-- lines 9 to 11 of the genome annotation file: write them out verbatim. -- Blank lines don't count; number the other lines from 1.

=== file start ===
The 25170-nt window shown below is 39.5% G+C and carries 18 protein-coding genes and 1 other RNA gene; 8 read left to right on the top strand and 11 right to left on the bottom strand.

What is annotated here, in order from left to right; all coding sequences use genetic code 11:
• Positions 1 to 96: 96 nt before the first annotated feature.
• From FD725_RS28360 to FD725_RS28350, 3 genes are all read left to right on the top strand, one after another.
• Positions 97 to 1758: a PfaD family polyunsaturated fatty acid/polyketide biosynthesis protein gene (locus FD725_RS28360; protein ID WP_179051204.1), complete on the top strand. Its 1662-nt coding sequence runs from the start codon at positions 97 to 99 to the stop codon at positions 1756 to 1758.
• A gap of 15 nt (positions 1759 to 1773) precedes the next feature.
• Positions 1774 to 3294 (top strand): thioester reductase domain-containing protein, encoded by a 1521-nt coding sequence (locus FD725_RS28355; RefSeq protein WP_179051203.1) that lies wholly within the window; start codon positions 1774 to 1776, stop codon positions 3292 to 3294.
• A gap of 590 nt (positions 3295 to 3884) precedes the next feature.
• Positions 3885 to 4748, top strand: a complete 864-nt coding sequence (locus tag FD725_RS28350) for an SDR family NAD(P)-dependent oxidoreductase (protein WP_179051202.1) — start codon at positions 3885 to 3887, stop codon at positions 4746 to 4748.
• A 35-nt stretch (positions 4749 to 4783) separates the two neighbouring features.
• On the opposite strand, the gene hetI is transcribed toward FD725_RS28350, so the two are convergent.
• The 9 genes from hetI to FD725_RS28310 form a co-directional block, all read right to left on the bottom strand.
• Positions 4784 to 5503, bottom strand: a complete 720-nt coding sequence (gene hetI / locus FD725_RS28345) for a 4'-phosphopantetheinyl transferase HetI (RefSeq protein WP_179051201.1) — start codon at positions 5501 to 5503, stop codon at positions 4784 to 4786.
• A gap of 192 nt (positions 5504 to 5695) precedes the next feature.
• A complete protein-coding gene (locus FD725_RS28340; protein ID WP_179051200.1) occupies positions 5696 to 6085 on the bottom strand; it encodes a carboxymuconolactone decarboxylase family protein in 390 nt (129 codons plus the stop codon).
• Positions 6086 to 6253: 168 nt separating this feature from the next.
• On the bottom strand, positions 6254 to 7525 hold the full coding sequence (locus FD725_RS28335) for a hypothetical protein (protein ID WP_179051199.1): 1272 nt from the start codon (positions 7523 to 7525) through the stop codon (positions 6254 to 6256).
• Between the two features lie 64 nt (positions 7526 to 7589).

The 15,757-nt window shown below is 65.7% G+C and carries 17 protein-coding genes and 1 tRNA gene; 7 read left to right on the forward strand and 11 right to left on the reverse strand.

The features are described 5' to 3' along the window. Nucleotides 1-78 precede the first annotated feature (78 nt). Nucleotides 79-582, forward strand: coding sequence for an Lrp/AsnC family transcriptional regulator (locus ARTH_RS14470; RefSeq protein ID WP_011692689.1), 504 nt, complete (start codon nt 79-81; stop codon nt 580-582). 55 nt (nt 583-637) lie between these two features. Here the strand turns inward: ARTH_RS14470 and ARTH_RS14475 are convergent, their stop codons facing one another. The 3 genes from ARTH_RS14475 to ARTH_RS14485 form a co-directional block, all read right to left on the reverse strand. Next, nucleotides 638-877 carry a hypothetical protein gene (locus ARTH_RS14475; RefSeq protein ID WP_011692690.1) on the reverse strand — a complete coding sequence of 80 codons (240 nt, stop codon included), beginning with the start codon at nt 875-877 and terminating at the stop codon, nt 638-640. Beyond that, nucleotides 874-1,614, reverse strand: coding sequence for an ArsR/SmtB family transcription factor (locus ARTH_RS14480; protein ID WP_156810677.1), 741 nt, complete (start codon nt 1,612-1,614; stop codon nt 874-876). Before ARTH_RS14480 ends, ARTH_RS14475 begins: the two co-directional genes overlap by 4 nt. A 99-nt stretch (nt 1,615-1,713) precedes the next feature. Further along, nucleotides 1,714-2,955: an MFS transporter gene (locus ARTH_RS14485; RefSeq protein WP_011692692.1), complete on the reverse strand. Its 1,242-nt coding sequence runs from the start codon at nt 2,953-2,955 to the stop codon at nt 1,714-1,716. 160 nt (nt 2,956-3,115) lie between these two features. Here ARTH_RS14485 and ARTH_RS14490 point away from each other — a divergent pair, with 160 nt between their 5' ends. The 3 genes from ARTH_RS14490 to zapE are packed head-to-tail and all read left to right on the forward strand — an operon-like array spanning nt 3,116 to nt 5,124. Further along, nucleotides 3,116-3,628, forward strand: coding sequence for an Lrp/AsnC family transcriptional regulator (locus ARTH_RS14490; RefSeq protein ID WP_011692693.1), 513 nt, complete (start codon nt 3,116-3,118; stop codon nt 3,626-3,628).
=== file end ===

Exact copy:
• Positions 3885 to 4748, top strand: a complete 864-nt coding sequence (locus tag FD725_RS28350) for an SDR family NAD(P)-dependent oxidoreductase (protein WP_179051202.1) — start codon at positions 3885 to 3887, stop codon at positions 4746 to 4748.
• A 35-nt stretch (positions 4749 to 4783) separates the two neighbouring features.
• On the opposite strand, the gene hetI is transcribed toward FD725_RS28350, so the two are convergent.